Weitere Informationen:

https://www.nature.com/articles/s41567-018-0106-z

Susann Huster | Universität Leipzig
Further information:
http://www.uni-leipzig.de

More articles from Earth Sciences:

nachricht A promising target in the quest for a 1-million-year-old Antarctic ice core
24.05.2018 | University of Washington

nachricht Tropical Peat Swamps: Restoration of Endangered Carbon Reservoirs
24.05.2018 | Leibniz-Zentrum für Marine Tropenforschung (ZMT)

All articles from Earth Sciences >>>

The most recent press releases about innovation >>>

Die letzten 5 Focus-News des innovations-reports im Überblick:

Im Focus: Powerful IT security for the car of the future – research alliance develops new approaches

The more electronics steer, accelerate and brake cars, the more important it is to protect them against cyber-attacks. That is why 15 partners from industry and academia will work together over the next three years on new approaches to IT security in self-driving cars. The joint project goes by the name Security For Connected, Autonomous Cars (SecForCARs) and has funding of €7.2 million from the German Federal Ministry of Education and Research. Infineon is leading the project.

Vehicles already offer diverse communication interfaces and more and more automated functions, such as distance and lane-keeping assist systems. At the same...

Im Focus: Molecular switch will facilitate the development of pioneering electro-optical devices

A research team led by physicists at the Technical University of Munich (TUM) has developed molecular nanoswitches that can be toggled between two structurally different states using an applied voltage. They can serve as the basis for a pioneering class of devices that could replace silicon-based components with organic molecules.

The development of new electronic technologies drives the incessant reduction of functional component sizes. In the context of an international collaborative...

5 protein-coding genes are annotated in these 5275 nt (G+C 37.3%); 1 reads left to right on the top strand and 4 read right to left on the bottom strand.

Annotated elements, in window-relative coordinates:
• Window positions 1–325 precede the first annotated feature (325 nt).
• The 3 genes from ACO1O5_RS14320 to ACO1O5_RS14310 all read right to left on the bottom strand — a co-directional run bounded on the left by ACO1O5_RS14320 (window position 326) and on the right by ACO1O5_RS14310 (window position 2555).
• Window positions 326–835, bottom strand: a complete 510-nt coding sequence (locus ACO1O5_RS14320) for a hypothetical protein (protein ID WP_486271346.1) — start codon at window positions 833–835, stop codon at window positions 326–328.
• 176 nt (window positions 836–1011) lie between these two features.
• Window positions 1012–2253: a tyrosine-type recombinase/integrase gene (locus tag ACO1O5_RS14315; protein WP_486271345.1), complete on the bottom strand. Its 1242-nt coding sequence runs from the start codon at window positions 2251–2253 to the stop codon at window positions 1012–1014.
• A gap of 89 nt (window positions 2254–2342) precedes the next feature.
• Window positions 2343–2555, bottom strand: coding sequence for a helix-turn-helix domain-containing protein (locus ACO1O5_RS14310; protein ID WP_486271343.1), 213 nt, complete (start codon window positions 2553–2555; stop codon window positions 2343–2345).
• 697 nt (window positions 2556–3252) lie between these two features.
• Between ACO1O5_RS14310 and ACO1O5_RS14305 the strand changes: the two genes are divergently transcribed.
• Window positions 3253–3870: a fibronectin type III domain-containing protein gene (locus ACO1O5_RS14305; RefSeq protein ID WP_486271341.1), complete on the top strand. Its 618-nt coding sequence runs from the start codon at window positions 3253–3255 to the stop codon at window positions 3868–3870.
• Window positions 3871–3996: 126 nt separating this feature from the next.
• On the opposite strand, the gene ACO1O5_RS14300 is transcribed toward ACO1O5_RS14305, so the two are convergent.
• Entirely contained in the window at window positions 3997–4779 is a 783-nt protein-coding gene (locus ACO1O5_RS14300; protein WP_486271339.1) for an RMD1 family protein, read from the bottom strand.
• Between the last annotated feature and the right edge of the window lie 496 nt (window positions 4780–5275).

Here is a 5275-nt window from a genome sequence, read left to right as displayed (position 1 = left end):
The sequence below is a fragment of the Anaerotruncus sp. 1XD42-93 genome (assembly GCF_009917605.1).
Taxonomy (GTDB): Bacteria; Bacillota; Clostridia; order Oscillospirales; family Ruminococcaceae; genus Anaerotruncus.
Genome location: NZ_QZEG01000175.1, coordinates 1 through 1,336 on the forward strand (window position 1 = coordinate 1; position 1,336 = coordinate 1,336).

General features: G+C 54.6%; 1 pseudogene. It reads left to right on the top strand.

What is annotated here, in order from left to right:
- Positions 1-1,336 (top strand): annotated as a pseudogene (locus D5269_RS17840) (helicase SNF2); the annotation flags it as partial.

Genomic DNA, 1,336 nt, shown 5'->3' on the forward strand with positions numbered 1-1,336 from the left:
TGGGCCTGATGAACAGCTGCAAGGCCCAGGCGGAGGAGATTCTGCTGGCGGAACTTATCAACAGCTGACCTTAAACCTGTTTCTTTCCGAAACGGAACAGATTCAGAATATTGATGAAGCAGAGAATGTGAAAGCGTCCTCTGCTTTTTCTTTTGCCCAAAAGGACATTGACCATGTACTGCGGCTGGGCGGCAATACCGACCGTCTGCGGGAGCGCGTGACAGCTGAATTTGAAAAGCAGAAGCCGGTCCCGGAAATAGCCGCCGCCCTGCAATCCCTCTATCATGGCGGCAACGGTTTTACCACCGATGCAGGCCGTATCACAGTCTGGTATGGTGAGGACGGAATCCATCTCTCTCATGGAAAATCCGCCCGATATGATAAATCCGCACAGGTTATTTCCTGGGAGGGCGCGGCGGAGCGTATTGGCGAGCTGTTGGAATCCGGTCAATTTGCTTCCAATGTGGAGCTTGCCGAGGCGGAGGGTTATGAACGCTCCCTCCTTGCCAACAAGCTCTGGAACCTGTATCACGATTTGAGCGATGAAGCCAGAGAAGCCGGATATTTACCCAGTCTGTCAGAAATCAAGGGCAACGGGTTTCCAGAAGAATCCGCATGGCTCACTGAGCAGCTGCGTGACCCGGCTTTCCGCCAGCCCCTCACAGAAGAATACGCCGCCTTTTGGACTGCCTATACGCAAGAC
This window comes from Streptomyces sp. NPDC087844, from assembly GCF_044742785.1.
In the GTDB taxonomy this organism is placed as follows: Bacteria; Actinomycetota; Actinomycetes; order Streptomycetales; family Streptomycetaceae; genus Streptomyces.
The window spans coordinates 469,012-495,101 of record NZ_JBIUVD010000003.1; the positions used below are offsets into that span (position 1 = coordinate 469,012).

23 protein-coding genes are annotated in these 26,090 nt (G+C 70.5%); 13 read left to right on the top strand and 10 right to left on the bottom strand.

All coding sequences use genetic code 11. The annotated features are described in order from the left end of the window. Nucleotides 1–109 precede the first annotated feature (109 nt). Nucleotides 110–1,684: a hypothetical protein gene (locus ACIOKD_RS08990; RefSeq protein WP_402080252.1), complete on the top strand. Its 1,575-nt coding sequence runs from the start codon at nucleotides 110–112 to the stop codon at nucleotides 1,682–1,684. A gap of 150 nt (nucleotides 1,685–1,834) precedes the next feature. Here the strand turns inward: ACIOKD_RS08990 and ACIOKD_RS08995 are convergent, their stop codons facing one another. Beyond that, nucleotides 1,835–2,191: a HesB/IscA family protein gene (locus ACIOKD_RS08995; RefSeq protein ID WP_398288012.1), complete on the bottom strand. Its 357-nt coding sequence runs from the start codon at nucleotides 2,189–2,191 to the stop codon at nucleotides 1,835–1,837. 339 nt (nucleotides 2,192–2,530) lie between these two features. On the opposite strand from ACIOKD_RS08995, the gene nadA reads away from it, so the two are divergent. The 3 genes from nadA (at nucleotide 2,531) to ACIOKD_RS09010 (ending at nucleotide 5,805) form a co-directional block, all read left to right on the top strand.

Im Focus: LZH showcases laser material processing of tomorrow at the LASYS 2018

At the LASYS 2018, from June 5th to 7th, the Laser Zentrum Hannover e.V. (LZH) will be showcasing processes for the laser material processing of tomorrow in hall 4 at stand 4E75. With blown bomb shells the LZH will present first results of a research project on civil security.

At this year's LASYS, the LZH will exhibit light-based processes such as cutting, welding, ablation and structuring as well as additive manufacturing for...

Im Focus: Self-illuminating pixels for a new display generation

There are videos on the internet that can make one marvel at technology. For example, a smartphone is casually bent around the arm or a thin-film display is rolled in all directions and with almost every diameter. From the user's point of view, this looks fantastic. From a professional point of view, however, the question arises: Is that already possible?

At Display Week 2018, scientists from the Fraunhofer Institute for Applied Polymer Research IAP will be demonstrating today’s technological possibilities and...

Im Focus: Explanation for puzzling quantum oscillations has been found

So-called quantum many-body scars allow quantum systems to stay out of equilibrium much longer, explaining experiment | Study published in Nature Physics

Recently, researchers from Harvard and MIT succeeded in trapping a record 53 atoms and individually controlling their quantum state, realizing what is called a...

All Focus news of the innovation-report >>>

Anzeige

Anzeige

VideoLinks
Industry & Economy
Event News

In focus: Climate adapted plants

25.05.2018 | Event News

Save the date: Forum European Neuroscience – 07-11 July 2018 in Berlin, Germany

02.05.2018 | Event News

Invitation to the upcoming "Current Topics in Bioinformatics: Big Data in Genomics and Medicine"

13.04.2018 | Event News

 
Latest News

In focus: Climate adapted plants

25.05.2018 | Event News

Flow probes from the 3D printer

25.05.2018 | Machine Engineering

Less is more? Gene switch for healthy aging found

25.05.2018 | Life Sciences

VideoLinks
Science & Research
Overview of more VideoLinks >>>